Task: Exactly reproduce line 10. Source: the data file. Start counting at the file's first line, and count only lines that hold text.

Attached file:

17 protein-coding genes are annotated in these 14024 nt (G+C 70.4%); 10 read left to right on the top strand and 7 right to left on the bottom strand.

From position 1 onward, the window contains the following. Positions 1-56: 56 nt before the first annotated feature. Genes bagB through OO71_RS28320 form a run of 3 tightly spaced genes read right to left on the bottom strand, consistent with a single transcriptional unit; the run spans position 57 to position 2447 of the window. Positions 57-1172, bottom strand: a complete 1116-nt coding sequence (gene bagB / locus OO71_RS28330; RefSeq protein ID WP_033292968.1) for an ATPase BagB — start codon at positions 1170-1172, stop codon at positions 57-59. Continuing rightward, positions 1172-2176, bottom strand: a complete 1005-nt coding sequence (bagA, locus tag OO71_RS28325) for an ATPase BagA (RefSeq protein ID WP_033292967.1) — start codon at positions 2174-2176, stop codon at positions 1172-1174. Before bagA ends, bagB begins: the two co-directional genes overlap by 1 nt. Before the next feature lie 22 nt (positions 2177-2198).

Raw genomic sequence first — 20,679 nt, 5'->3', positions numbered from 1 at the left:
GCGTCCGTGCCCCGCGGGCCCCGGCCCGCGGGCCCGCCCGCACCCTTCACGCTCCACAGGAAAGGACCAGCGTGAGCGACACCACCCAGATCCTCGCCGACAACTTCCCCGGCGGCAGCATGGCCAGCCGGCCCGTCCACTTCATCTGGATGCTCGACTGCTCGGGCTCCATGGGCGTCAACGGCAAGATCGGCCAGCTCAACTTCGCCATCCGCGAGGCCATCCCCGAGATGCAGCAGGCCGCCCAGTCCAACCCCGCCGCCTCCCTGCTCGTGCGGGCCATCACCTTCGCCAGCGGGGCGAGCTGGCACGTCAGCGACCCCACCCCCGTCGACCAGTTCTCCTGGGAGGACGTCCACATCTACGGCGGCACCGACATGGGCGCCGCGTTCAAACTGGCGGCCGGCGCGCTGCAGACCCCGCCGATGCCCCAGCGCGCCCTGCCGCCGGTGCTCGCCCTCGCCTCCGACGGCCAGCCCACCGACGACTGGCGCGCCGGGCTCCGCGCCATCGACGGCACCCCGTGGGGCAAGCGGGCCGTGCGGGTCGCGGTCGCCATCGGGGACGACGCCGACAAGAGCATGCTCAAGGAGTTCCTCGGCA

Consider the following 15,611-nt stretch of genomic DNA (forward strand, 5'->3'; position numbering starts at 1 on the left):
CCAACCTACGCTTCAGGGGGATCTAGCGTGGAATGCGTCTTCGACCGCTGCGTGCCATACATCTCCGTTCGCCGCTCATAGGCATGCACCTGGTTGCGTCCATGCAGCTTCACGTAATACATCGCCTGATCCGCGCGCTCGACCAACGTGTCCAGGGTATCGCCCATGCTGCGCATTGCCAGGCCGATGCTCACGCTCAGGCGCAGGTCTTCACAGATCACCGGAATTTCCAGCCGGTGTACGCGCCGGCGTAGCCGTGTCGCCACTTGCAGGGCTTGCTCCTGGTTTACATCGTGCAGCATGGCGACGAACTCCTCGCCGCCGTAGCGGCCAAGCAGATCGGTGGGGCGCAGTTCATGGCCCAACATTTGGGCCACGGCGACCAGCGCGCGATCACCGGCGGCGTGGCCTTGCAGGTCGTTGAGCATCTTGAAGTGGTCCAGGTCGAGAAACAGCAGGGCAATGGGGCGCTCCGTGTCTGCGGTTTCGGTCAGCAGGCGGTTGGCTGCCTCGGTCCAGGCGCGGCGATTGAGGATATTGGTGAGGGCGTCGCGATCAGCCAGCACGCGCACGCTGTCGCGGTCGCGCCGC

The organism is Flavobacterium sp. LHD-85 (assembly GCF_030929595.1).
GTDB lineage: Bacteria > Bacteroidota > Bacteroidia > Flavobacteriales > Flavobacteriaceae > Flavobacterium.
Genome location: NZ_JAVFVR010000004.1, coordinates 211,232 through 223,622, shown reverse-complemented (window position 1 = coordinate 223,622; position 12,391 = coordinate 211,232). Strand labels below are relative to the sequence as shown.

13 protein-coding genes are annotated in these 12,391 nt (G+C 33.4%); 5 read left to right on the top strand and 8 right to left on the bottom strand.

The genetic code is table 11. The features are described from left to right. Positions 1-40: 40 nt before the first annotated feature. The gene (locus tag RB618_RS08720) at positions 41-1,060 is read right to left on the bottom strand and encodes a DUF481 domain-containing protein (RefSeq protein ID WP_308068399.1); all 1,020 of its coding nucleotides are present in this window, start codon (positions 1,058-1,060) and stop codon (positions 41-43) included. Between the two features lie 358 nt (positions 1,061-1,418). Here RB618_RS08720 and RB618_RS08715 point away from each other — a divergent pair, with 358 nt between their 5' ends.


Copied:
13 protein-coding genes are annotated in these 12,391 nt (G+C 33.4%); 5 read left to right on the top strand and 8 right to left on the bottom strand.